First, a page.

A new therapeutic strategy against triple-negative breast cancer


Thanks to support from a PIC3i, three teams from Institut Curie and three teams from the National Cancer Institute (NCI) are joining forces against what is called "triple-negative" breast cancer. Together they will be able to test the potential of a new weapon in the fight against this particularly formidable disease.


TOP1, or topoisomerase 1, is an enzyme that controls changes in the DNA structure. Today it is the target of inhibitors, which are molecules that block its action, in treating cancer. In fact these inhibitors, by destabilizing the DNA of tumor cells, end up killing these cells... And the TOP1 inhibitors are particularly effective when combined with an anti-body that helps them recognize and target cancerous cells.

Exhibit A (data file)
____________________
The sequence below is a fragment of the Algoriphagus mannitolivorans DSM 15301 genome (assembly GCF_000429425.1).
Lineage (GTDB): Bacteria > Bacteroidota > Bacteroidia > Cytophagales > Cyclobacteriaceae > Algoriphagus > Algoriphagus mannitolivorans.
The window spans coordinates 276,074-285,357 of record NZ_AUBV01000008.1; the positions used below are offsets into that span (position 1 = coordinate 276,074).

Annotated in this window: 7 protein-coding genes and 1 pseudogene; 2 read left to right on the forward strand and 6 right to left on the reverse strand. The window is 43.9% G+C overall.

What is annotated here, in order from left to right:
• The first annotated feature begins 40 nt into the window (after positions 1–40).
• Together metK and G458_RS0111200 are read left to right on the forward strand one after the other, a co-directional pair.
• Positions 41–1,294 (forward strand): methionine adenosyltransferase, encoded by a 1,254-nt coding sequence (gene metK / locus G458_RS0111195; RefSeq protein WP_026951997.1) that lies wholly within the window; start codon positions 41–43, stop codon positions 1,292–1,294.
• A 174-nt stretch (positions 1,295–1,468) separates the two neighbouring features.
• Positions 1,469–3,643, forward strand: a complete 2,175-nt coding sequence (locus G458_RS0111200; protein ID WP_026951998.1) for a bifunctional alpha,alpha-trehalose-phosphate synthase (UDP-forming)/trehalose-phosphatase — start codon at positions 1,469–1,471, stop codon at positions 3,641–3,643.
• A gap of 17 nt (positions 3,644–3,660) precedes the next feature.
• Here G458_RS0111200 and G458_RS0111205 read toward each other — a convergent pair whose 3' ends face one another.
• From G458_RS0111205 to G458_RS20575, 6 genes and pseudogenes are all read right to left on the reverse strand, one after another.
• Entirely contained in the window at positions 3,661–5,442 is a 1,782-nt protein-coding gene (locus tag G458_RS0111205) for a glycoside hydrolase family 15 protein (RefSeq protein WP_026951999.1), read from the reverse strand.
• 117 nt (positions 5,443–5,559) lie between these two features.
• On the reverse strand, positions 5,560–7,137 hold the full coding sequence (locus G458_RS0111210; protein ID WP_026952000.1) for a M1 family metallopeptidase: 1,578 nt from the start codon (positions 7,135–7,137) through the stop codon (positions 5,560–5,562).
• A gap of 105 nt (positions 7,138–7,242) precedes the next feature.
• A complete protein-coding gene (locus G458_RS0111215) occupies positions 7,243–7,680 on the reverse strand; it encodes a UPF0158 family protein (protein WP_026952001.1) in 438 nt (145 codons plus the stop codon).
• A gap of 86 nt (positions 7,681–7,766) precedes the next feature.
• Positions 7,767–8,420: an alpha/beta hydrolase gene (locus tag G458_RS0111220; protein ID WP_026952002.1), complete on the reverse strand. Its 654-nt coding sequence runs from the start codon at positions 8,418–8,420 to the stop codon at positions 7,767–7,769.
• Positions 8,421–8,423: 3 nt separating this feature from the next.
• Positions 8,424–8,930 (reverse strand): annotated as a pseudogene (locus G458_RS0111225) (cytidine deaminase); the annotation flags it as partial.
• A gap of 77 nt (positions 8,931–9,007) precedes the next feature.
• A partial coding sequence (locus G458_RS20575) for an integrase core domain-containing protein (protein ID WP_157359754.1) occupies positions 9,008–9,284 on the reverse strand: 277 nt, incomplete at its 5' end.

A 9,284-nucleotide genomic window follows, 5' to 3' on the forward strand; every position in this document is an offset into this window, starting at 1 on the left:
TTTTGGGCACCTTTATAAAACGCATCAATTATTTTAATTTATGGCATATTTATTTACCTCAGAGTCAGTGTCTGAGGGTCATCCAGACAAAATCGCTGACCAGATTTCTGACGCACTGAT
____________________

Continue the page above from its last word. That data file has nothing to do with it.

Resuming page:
Furthermore, so-called "triple-negative" breast cancer is today the most difficult to treat, but could be a target for TOP1 inhibitors, since their DNA is often already destabilized by certain genetic anomalies.

The teams of Elisabetta Marangoni, Céline Vallot and Marc-Henri Stern at Institut Curie have decided to team up with the teams of Yves Pommier, Stephen Hewitt and Anish Thomas, from the US National Cancer Institute (NCI), in order to study this area further. Institut Curie has already achieved promising results on tumors from patients transplanted into animals, while the NCI has new TOP1 inhibitors, which may be more effective. The funding provided by this PIC3i will allow them to test new combinations of treatments in vivo, and to carry out more analyses to understand the mechanisms at play, identify sensitivity markers of tumors and the most effective strategies. A clinical trial for this type of treatment for triple-negative breast cancer is fast approaching!